ALL OR NOTHING
Mini cab driver Phil Bassett (Timothy Spall) and his de facto, Penny (Lesley Manville), live in working class misery with two troublesome children (Alison Garland, James Corden) in an oppressive suburban London housing estate. Incidents and accidents in the daily routine of life pile up and exaggerate the complexities and difficulties of their relationships with each other, with the kids and with their neighbours and co-workers. Phil finds it all almost unbearable and drives off in search of … he doesn’t know. But the universe won’t answer his silent pleas for help.
Review by Andrew L. Urban:
It struck me during the last quarter of All Or Nothing that when it came to the specifics of the central relationship between Timothy Spall’s Phil Bassett and Lesley Manville’s Penny, you could re-locate the film in just about any country, any culture, any language and not lose any of the emotional essence. Of course, the cultural setting would alter the resonances and the specifics, but the underlying humanity is absolutely universal. It is here the film really works for me, full of intense but subtle shifts of emotional dynamics, well observed, well performed and directed. Intense in its evocation of the central relationship and its see-sawing drama, All Or Nothing captures the senseless cruelty of fate, if you can call it that, which drives wedges between people. But the first three quarters of the film is Mike Leigh repeating himself a bit, taking us into working class suburban London where the circumstances of life are as depressing and hopeless as the refugee camps scattered around the world. Here, the refugees are social outcasts in their own culture. Timothy Spall’s muted character is problematical with little evident motivation for most of his actions, and while the drama that focuses the Phil/Penny relationship is an acceptable device, a device it remains. Leigh fans won’t complain too much, but those who expect him to use his great cinematic skills to push the edges will be left a little flat.
Review by Louise Keller:
‘Love is like a dripping tap,’ says Phil. ‘The bucket is either half empty or half full.’ Mike Leigh’s All Or Nothing is about love, life and all the relationships that matter. Leigh masterfully takes us right into the nitty gritty of the lives of a working class family, their neighbours and colleagues to give us a close-up, no-holds barred view. One of the things that struck me right from the very beginning of the film is the way the soundtrack using guitar, strings and flute are used as a counterpoint against the interaction of the characters. The settings are grim, the characters are going through difficult times and life is very tough. Yet the music seems to cut through the hardship with a sharp contrast. Much of the film comprises short scenes showing all the characters in different situations. Eating, watching telly, karaoke at the local club, flirting with the local idiot, going through the mundane motions of work and the harsh reality of what Saturday night brings (or doesn’t bring). It’s a slice of life that we keenly observe allowing us to fully understand the predicament the characters are in. Tempers are short and there’s bickering, calling of names (‘you silly cow’) and expletives (f**k off) come easily. Everyone is a lost soul. The focus is Phil and his family. Phil works as little as possible and spends most of his work day listening to the passengers in his cab babble, whine, complain, chat and make excuses with a pained expression on his face. Penny works long hours at the supermarket and is frustrated by her unemployed, layabout (overweight) son who seems to spend all his life eating or watching television. Daughter Rachel is a sad, solitary figure who slumps around in the home for the elderly where she works; her only admirer is lonely Sid with whom she works and is older than her father. Neighbour Carol has an alcohol problem, as does her husband, while their bad-girl daughter is provocative and a blatant flirt. Another neighbour Maureen (with the pretty singing voice) works with Penny; her daughter has an abusive, obnoxious boyfriend. All the characters are beautifully brought to life by a superb ensemble cast, headed by Timothy Spall, whose hangdog face and expression will break your heart. A single event suddenly impacts on everyone’s life, and a there is a crisis in Phil and Penny’s relationship. The build up and the resolution is overwhelmingly moving, and although the scene between Phil and Penny may not seem the most romantic in our memory, it is memorable and hugely heartfelt. Although the characters may belong uniquely to South-East London, the emotions, inhibitions, problems and concerns are universal. At first glance, All Or Nothing may seem depressing, but in fact uplifts us, when the humdrum is interrupted by the possibility of a dream.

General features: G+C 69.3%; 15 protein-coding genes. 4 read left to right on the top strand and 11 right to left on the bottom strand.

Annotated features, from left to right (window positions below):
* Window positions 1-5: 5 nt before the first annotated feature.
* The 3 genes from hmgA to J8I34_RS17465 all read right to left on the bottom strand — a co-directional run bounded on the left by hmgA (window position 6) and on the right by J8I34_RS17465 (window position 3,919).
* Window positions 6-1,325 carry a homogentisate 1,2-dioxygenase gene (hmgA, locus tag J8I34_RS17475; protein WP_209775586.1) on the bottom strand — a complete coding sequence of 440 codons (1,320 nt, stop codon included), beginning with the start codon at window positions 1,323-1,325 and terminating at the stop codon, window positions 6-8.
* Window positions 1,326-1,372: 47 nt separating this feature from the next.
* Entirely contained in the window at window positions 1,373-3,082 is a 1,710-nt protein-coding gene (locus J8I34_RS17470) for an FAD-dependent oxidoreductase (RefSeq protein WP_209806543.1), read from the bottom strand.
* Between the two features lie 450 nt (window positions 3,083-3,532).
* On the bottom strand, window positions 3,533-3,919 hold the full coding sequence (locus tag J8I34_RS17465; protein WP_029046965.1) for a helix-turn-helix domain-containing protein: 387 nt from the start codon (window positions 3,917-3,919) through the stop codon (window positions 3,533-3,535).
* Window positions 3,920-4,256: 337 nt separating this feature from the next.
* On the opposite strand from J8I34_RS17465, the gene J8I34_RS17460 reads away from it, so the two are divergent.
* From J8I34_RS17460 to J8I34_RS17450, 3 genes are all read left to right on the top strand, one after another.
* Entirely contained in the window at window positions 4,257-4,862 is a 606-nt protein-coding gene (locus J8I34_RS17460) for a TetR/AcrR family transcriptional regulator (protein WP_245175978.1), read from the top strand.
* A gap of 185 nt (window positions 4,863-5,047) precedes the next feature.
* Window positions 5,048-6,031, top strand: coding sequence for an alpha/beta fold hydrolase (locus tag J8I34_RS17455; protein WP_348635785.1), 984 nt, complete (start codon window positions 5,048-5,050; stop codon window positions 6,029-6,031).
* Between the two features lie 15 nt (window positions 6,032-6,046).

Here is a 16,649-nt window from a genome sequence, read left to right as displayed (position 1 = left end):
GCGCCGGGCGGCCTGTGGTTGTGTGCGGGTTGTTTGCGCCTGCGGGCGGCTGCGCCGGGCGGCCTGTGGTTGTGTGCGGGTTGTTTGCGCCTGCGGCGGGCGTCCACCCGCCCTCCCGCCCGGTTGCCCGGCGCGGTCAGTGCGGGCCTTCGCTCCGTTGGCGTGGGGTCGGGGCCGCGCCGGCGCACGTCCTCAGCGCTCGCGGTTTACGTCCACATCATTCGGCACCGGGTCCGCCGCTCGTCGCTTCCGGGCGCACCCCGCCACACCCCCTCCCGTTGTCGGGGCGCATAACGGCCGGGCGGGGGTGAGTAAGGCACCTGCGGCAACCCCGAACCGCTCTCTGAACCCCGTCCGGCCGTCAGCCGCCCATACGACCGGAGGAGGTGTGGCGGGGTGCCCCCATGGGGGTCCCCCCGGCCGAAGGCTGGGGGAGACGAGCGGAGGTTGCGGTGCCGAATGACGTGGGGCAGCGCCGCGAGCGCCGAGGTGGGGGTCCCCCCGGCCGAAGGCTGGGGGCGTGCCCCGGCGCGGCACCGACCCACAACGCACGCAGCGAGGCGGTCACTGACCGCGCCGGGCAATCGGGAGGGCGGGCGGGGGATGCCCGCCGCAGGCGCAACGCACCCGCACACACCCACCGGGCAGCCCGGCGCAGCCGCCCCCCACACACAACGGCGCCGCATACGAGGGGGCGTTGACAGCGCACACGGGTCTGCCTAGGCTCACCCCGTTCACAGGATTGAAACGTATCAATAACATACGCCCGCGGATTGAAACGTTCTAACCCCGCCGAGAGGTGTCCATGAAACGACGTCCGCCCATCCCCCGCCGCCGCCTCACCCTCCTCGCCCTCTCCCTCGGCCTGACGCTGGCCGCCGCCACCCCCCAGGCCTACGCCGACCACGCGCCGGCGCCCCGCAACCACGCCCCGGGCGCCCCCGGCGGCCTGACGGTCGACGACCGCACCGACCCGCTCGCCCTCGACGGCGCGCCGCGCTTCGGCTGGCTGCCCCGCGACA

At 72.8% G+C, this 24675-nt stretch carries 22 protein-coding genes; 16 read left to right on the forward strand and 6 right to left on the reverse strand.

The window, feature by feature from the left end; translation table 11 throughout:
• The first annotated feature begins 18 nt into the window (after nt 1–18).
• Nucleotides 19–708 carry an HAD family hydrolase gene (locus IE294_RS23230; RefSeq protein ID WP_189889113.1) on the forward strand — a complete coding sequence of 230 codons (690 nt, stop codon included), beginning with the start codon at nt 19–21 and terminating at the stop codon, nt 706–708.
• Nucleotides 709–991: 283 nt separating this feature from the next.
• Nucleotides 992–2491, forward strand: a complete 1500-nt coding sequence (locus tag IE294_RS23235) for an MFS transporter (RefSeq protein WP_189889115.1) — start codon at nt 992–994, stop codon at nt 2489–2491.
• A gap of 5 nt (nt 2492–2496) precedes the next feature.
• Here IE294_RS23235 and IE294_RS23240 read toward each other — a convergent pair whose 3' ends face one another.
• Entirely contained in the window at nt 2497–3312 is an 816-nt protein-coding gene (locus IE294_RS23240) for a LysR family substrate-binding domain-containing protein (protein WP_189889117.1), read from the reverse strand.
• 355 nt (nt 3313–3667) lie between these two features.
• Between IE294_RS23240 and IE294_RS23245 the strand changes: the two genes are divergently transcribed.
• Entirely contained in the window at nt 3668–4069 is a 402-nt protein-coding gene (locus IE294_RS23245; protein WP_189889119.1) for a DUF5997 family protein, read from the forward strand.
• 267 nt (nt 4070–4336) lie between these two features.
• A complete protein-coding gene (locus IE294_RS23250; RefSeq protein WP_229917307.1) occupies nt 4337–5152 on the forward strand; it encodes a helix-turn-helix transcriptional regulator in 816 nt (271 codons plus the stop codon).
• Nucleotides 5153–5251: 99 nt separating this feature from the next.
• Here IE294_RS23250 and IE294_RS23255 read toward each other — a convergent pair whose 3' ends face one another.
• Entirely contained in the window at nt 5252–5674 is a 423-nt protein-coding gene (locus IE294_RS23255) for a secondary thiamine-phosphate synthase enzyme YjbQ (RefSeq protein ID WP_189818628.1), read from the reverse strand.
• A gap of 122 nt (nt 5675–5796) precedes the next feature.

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ALL OR NOTHING (MA)
CAST: Timothy Spall, Lesley Manville, Alison Garland, James Corden, Ruth Sheen, Marion Bailey, Paul Jesson, Sam Kelly
PRODUCER: Simon Channing-Williams
DIRECTOR: Mike Leigh
SCRIPT: Mike Leigh
CINEMATOGRAPHER: Dick Pope
EDITOR: Lesley Walker
MUSIC: Andrew Dickson
PRODUCTION DESIGN: Eve Stewart
RUNNING TIME: 128 minutes
AUSTRALIAN DISTRIBUTOR: Palace
AUSTRALIAN RELEASE: April 10, 2003 (all states, except Tasmania - May 8, 2003)
VIDEO DISTRIBUTOR: Fox Home Entertainment
VIDEO RELEASE: September 10, 2003
RIVERSIDE SCREEN PREMIERES
A program of premiere screenings of new movies prior to their commercial release
on 6 consecutive Tuesdays, starts February 17, 2015 at Riverside Theatre,
Curated & presented by Andrew L. Urban, discussion to
follow with special guests. Briefing notes provided.